Dr. J shows up at 7:35 straight from the gym, sweaty clothes and all, it made me love him even more! So for two hours I push and push. I push in every position I can. Baby J’s head is right there but keeps going right back in. Everyone keeps saying, “You’re doing amazing and couldn’t be better at pushing.” But all I want to hear is, “He is here!”
I will always remember hearing Dr. J say, “Something is keeping him from coming out.” At this point he doesn’t know if it is the baby’s head, my surgically repaired hip, or the way the baby is positioned. I have a feeling it is not his position because he has been in perfect position. Dr. J can’t check the position without an epidural because it would be too painful, and the baby’s head is too swollen to see his ears and tell if his chin is down or up.
Dr. J mentions an epidural. So once again we are faced with another thing we did not want in our labor and delivery and something we did not plan for. Christopher says looking back he is pretty sure Dr. J knew that I would need a C-section, but he also knew how strong willed I was and that I wasn’t going to willingly consent until I had gotten to try everything possible! I am again eternally grateful to him for the constant support.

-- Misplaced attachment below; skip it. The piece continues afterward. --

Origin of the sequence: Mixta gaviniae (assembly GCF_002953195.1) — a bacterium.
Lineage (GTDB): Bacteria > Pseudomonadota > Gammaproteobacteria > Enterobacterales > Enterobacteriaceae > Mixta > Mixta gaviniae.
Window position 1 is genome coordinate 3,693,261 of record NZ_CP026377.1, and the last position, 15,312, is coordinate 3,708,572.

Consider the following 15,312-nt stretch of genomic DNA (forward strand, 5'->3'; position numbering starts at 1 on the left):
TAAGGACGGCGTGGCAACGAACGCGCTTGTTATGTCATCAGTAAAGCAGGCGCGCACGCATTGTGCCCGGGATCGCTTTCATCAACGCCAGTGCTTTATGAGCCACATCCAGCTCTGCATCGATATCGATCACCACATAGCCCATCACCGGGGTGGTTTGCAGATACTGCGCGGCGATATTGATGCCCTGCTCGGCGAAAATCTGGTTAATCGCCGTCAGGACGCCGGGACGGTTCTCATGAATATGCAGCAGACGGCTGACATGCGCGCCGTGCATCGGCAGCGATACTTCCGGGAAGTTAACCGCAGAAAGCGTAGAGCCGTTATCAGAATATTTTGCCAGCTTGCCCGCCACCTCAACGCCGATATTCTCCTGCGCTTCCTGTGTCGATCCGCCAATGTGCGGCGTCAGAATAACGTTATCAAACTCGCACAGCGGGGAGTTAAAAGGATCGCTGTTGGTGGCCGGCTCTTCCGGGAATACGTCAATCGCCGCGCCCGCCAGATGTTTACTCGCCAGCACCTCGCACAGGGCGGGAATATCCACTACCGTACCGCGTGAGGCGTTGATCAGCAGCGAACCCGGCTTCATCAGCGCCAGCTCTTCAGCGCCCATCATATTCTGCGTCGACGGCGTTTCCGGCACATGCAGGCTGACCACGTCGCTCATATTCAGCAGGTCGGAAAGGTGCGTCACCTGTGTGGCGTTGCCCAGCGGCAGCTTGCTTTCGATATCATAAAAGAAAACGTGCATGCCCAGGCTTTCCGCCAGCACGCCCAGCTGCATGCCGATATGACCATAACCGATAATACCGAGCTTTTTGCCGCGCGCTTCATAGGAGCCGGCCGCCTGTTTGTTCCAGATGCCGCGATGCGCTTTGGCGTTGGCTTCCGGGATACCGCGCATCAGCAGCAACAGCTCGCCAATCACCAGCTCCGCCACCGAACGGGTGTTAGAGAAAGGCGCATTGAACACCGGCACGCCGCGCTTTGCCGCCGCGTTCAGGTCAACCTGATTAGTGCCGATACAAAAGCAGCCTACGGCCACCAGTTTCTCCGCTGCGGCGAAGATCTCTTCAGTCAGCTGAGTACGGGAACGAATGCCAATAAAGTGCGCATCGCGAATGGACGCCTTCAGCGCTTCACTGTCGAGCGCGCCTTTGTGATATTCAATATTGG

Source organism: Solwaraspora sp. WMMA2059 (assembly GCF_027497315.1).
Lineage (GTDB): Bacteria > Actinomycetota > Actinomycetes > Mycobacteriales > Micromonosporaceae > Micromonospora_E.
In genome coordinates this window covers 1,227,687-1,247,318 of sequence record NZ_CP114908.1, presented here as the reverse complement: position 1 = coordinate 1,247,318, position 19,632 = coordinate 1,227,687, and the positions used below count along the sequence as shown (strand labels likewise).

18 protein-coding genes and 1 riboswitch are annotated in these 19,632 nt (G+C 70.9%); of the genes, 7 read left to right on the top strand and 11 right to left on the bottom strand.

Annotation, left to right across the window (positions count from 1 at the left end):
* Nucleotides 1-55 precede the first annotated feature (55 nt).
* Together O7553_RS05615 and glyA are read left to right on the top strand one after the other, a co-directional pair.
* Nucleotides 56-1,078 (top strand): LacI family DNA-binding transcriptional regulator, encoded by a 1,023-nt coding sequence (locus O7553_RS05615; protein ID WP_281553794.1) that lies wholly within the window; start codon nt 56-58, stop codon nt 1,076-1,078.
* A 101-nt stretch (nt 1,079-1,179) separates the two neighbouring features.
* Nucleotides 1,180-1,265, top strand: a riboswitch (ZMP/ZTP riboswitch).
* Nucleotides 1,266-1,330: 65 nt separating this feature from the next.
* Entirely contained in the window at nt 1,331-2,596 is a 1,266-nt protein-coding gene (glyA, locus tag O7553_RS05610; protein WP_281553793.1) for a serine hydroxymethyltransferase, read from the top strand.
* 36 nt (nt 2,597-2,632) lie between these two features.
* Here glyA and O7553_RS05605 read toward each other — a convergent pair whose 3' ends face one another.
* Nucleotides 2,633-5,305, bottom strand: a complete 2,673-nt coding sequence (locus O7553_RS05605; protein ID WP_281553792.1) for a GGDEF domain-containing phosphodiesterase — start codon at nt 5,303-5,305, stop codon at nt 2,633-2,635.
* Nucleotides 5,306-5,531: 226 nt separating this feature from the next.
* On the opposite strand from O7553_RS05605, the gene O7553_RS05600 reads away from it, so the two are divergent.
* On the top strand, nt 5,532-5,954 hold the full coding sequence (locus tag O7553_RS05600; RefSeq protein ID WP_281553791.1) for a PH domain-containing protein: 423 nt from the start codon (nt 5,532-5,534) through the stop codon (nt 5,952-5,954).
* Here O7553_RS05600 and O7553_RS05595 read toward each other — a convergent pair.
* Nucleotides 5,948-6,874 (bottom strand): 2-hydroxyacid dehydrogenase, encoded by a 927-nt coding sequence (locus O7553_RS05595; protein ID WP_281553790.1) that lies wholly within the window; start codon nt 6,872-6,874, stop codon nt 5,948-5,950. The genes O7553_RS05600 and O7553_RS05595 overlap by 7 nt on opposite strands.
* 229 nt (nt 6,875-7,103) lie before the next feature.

Before they get the epidural going, I ask if I can brush my teeth and wash my face. After being checked, we learn that everything is perfect and the baby has been in the optimal position the whole time. It is in fact my pelvis that is keeping him from coming out… My body. My amazing body that grew this incredible tiny human is what is not allowing my sweet baby boy out. I could have chosen to feel betrayed, but I decided that would do nothing good. So we pushed for another 40 minutes, and nothing changed. I had to have oxygen and sit out a few contractions because his oxygen was not as good as they wanted. He was never actually in distress, just getting pretty exhausted.
So the dreaded end game that we all knew was a possibility is thrown on the table: a C-section. Everyone could not be more amazing, they kept reminding me that this is not a failure. I have been strong, I have done everything I could. And I need to be okay with this (another lesson I learn in hindsight). Chris and I both cry, then I enter a stage of surrealness – numbness even. I knew that at the end of this, I would have my baby and he would be okay. I knew that I really did do everything I could, I knew that my doctor and nurses were incredible, and I knew I had the most wonderful support system in my husband and our family. But I couldn’t help myself, I still went into a state of this is what I didn’t want, but I need to be okay with it. I need to be okay with it. I wish it was as easy as saying those seven words. I was going to do it, but I was not okay with it.
Off to the OR we went. I was shaking; they said it was the epidural. My teeth were clattering. Christopher had to spend the whole time massaging my jaw because it hurt so badly.